Housing Experts Caution Local Governments on JPA Proposals to Convert Luxury Apartments to Government-Owned Middle-Income Housing

Matt Schwartz staff bio
Matt Schwartz, President & CEO

The California Housing Partnership joins CSG Advisors and HR&A Advisors, Inc. in highlighting the urgent need for local governments to carefully weigh the potential pitfalls and opportunity costs associated with using property tax exemptions to finance the conversion of luxury apartments into government-owned middle-income housing in California. Joint powers authorities (“JPAs”) acting on behalf of profit-seeking private investors have been asking many local governments across the state to waive their property taxes – and taxes owed to other entities like public schools – to finance these real estate transactions with minimal independent analysis of the actual public benefits created versus the risks and costs incurred. 

Our three organizations are jointly releasing this memo to spell out numerous concerns inherent to these types of proposals as currently structured. These JPA transactions are being pushed by profit-seeking parties who stand to reap large fees with minimal risk. Given the substantial investment of taxpayer dollars, these transactions should offer more than modest reductions in rent for luxury housing when those rents remain above median asking rent for the local community. There is no meaningful “affordability” or public benefit from getting a slight discount in a higher rent building when other lower-priced market options exist in the same region.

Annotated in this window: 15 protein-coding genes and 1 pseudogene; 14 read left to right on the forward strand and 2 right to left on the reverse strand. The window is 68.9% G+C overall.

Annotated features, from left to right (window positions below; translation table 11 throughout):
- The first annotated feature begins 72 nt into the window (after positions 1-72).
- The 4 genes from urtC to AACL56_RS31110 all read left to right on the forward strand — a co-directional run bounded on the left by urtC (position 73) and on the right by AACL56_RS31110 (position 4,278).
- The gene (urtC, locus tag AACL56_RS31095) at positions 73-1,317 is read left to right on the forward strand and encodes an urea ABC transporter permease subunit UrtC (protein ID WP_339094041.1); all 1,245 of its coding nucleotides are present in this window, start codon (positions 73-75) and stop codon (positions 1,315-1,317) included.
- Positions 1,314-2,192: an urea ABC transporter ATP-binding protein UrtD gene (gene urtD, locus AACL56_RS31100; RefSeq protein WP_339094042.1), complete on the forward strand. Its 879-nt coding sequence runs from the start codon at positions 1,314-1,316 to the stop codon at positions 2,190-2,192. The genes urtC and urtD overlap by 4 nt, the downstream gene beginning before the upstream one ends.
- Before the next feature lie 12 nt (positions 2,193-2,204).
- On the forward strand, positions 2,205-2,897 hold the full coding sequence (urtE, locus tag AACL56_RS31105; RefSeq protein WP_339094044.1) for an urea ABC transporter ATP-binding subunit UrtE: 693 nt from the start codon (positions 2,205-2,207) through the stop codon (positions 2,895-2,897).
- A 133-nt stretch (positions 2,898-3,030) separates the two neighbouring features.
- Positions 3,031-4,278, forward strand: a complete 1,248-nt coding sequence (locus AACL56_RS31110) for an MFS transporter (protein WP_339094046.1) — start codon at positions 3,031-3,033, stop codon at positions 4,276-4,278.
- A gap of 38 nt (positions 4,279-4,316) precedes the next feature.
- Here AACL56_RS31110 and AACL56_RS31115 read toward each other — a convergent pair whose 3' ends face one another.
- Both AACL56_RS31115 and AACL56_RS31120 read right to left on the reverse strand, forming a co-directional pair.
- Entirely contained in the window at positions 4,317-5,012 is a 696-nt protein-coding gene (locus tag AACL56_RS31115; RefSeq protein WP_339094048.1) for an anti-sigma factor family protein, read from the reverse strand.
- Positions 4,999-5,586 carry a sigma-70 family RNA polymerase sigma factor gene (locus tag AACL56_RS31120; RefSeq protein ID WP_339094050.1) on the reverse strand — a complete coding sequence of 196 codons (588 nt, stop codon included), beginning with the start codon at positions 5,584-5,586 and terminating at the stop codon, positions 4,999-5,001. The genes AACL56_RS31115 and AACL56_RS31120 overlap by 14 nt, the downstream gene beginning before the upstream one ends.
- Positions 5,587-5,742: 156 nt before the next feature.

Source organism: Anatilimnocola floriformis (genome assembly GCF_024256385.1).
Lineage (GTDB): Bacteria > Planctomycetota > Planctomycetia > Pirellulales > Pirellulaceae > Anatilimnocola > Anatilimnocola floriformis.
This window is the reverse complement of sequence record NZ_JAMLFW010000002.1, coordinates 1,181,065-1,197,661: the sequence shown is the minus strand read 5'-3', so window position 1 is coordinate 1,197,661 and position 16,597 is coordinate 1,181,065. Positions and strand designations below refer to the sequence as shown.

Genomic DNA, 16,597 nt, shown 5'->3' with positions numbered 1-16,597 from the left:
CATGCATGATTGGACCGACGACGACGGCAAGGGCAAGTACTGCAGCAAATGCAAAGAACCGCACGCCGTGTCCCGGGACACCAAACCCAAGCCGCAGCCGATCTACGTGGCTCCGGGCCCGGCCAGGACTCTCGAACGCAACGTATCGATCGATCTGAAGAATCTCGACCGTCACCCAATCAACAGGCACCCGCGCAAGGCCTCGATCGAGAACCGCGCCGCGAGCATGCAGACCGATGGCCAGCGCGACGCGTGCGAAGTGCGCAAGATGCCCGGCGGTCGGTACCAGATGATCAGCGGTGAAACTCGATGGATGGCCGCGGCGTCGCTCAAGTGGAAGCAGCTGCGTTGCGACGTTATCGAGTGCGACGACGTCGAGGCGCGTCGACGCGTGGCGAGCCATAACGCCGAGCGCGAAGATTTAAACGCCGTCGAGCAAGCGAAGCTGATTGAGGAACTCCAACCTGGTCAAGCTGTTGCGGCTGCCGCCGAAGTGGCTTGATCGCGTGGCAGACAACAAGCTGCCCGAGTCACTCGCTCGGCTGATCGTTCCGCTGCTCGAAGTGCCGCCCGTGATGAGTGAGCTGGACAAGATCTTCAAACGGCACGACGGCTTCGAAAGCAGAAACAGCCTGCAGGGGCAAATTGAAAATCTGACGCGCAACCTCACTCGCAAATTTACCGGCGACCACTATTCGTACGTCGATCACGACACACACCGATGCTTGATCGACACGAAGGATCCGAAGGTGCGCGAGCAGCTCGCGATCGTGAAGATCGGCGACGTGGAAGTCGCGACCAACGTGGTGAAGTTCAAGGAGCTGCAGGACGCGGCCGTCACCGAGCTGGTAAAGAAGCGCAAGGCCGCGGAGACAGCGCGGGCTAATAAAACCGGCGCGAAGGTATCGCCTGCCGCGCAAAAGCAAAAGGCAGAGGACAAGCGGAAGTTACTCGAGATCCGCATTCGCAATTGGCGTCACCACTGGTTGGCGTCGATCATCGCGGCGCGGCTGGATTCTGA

The joint memo lays out specific conditions and criteria under which local governments can prudently assess these proposals to ensure that the resulting projects using this novel and potentially risky public funding mechanism meaningfully contribute to solving local housing needs. Our primary recommendations include:

  1. The financial savings (or public benefit) from reduced rents should be greater than the total of foregone property taxes to all local governments. 
  2. New rents should be set at least 10% below existing rents at the property. 
  3. Bonds should only be issued to the extent that there is sufficient cash flow to pay back all debt on the property. Inflation should not be relied upon to enable repayment of the bonds given the extraordinary risks involved in these types of real estate deals. Bond defaults could otherwise easily lead to the loss of affordability on these properties, thereby defeating the stated purpose of these complex transactions.

The Partnership also strongly recommends that new rents should be set at least 20% below average market rents for the neighborhood, known as Small Area Fair Market Rents, so that real public benefits consistent with approved Housing Elements and Regional Housing Need Allocations are achieved. 

By adopting the recommendations analyzed in this memo, local governments can meaningfully increase access to housing that is truly affordable to cost-burdened low- and middle-income Californians without taking undue risks.